Environment Counts | New Version of Global Historical Climatology Network-Monthly Dataset
Author: Geoff Zeiss – Published At: 2011-07-18 23:48 – (994 Reads)
The Global Historical Climatology Network-Monthly (GHCN-M) has been the official land surface mean temperature dataset since its release and has been widely used in several international climate assessments, as well as NCDCâ€™s climate monitoring activities. Effective May 2, 2011, the GHCN-M version 3 dataset of monthly mean temperature replaced GHCN-M version 2 monthly mean temperature dataset. Beginning with the April 2011 State of the Climate Report, GHCN-M version 3 will be used for NCDC climate monitoring activities, including calculation of global land surface temperature anomalies and trends. It will also be merged with the Extended Reconstruction Sea Surface Temperature (ERSST) version 3b dataset to form the merged land and ocean surface temperature dataset, which is used to calculate the global average temperature from 1880 to present.
Description of Major Changes in Version 3 Removal of Station Duplicates: A unique feature of the GHCN-M version 2 dataset is the presence of duplicate station records for approximately one-third of its stations. The dataset contains 2,706 stations that have two or more separate sets of observations informally referred to as â€œduplicates.â€ The term notwithstanding, the two or more duplicate mean temperature series attributed to a single station are, in fact, similar but not exact copies of each other. Duplicates occur because there are often multiple sources of temperature data for any given observing station. For some stations included in GHCN-M version 2, data attributed to a single station were provided in ten or more different databases. These various sources of data often overlap in time, and while the values between sources are generally similar, they are often not identical. The differences most commonly result from the many different ways in which monthly mean temperature can be calculated. In GHCN-M version 3, duplicates are combined into single station series based on a process whereby the longer duplicate time series were given higher preference.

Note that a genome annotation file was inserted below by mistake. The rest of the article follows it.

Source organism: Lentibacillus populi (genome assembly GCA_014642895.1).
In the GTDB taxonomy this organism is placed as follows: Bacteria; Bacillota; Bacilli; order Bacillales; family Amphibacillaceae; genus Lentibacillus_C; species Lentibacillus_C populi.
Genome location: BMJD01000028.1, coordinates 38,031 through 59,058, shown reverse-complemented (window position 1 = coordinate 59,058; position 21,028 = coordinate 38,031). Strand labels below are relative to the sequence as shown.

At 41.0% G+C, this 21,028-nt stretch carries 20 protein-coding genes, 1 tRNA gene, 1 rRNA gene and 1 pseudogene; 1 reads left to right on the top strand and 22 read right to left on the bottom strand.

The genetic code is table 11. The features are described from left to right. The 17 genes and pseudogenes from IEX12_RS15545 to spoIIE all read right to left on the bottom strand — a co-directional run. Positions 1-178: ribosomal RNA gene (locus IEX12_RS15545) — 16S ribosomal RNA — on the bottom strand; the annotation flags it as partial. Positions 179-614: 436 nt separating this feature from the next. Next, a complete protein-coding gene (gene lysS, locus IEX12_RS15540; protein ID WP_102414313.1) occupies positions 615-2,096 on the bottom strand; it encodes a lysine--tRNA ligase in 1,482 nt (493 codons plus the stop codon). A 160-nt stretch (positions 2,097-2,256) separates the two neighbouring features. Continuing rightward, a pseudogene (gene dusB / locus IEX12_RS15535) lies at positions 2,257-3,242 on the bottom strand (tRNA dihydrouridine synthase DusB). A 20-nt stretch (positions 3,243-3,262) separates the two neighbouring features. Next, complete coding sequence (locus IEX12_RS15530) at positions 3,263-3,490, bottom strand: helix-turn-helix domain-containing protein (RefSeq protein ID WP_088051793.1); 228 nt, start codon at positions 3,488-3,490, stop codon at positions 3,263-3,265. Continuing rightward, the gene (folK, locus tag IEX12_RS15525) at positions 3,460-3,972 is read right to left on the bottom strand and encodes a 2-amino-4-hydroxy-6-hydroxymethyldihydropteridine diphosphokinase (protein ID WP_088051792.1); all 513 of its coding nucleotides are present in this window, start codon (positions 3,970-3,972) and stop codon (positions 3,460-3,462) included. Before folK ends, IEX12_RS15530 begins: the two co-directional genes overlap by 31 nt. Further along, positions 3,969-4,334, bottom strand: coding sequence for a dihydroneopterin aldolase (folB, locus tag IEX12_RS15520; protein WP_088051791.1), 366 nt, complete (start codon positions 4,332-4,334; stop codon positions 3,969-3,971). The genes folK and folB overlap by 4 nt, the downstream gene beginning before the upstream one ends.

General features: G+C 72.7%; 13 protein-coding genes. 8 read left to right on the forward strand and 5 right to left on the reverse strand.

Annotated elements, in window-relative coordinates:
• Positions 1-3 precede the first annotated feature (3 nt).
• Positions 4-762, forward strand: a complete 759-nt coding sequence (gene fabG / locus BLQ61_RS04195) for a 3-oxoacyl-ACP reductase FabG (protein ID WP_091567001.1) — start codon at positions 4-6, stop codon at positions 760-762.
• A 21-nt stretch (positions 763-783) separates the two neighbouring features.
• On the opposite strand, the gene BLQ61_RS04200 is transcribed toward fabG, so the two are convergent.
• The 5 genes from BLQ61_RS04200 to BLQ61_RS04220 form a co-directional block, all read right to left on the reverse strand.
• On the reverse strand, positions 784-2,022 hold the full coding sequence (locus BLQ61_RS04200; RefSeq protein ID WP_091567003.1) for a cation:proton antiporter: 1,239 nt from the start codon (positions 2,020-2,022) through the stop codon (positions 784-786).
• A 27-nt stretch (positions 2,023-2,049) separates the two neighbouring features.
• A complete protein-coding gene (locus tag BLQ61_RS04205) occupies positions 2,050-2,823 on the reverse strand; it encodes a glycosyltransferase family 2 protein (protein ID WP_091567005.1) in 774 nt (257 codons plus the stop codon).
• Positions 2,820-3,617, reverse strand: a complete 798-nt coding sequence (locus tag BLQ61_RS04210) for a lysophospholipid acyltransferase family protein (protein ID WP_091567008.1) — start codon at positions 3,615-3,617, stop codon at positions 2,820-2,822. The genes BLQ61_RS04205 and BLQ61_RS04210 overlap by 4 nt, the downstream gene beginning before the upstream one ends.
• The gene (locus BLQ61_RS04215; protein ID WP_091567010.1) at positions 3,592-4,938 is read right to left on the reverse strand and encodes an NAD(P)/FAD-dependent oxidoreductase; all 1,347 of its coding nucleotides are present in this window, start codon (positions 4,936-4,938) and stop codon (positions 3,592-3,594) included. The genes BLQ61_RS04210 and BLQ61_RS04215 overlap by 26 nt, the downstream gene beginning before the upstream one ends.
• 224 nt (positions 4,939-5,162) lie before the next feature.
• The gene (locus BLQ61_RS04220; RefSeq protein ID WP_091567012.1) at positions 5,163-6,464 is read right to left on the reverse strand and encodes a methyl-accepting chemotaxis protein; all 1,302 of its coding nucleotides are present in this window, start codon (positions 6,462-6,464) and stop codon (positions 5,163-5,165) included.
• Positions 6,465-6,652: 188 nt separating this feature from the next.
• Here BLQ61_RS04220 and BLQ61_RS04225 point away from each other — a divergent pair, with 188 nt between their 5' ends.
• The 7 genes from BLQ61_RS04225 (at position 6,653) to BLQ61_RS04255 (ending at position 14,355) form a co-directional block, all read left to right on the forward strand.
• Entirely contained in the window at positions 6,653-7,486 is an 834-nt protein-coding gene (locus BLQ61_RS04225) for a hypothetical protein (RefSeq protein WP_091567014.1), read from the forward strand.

Data Additions to the GHCN-M database: In GHCN-M version 3, additions to the historical record were made to fill in data gaps during the 1990s and first decade of the 21st century by incorporating the most recently available data from World Weather Records (WWR) as well as additional data from NCDCâ€™s Monthly Climatic Data of the World (MCDW). Inclusion of observations from WWR and MCDW made it possible to increase by nearly 500, the number of existing GHCN-M stations having at least 9 months of data each year during the 1990s.